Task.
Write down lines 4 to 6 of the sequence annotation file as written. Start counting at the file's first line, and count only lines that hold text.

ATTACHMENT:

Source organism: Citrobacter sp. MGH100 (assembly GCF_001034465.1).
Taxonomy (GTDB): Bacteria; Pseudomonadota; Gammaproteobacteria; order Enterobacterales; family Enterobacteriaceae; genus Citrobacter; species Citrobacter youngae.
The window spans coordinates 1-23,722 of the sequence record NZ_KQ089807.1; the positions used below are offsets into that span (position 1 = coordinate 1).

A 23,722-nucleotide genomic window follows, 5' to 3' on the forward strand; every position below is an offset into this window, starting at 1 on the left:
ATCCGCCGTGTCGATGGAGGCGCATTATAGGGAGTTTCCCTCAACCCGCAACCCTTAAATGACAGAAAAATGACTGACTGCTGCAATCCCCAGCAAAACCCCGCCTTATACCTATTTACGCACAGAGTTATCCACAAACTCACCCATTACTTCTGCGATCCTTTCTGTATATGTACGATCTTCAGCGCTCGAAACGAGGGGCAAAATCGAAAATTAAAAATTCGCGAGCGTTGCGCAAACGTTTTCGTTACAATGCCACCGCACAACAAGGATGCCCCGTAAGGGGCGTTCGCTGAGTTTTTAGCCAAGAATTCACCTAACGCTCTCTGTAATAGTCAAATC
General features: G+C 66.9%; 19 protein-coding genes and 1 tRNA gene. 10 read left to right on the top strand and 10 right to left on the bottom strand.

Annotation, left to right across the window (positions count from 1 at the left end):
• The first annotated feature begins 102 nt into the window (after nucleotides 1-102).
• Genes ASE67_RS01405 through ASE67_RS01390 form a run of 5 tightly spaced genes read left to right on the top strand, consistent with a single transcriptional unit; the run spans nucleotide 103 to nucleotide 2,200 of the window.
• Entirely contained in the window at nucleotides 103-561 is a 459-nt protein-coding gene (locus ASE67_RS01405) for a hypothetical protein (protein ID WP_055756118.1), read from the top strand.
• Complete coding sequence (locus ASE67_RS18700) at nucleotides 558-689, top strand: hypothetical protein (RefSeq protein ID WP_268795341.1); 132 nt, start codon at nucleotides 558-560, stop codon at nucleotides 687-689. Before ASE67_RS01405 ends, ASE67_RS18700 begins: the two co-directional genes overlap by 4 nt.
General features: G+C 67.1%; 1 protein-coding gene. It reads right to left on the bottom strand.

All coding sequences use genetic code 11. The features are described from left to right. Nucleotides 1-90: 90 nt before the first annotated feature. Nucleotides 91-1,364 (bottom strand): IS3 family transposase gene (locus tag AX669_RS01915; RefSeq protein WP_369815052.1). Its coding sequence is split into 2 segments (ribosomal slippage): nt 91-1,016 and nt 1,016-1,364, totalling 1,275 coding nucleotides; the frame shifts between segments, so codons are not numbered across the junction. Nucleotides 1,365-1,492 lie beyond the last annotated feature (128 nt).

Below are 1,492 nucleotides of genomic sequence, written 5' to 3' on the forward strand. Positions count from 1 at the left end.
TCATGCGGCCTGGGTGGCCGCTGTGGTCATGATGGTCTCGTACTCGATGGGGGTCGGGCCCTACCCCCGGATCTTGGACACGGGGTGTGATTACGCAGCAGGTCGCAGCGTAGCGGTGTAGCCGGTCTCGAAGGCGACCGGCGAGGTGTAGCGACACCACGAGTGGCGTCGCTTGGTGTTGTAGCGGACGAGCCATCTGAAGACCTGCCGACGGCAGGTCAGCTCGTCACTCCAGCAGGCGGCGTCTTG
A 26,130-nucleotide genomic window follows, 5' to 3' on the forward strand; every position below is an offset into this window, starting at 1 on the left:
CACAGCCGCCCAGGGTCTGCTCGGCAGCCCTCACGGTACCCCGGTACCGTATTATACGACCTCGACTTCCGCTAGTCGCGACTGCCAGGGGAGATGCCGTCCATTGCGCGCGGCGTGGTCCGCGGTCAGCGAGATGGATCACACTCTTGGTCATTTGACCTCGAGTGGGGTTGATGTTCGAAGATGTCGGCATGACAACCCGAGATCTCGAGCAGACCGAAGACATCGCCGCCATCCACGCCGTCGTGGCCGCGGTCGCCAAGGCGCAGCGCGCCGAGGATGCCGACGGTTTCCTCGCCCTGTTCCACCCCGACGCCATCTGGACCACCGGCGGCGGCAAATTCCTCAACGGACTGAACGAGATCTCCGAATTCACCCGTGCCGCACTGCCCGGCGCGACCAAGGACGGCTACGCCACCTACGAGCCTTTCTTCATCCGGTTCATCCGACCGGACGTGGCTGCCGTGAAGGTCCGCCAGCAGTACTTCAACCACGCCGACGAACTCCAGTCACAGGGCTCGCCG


A 23,722-nucleotide genomic window follows, 5' to 3' on the forward strand; every position below is an offset into this window, starting at 1 on the left:
ATCCGCCGTGTCGATGGAGGCGCATTATAGGGAGTTTCCCTCAACCCGCAACCCTTAAATGACAGAAAAATGACTGACTGCTGCAATCCCCAGCAAAACCCCGCCTTATACCTATTTACGCACAGAGTTATCCACAAACTCACCCATTACTTCTGCGATCCTTTCTGTATATGTACGATCTTCAGCGCTCGAAACGAGGGGCAAAATCGAAAATTAAAAATTCGCGAGCGTTGCGCAAACGTTTTCGTTACAATGCCACCGCACAACAAGGATGCCCCGTAAGGGGCGTTCGCTGAGTTTTTAGCCAAGAATTCACCTAACGCTCTCTGTAATAGTCAAATC
General features: G+C 66.9%; 19 protein-coding genes and 1 tRNA gene. 10 read left to right on the top strand and 10 right to left on the bottom strand.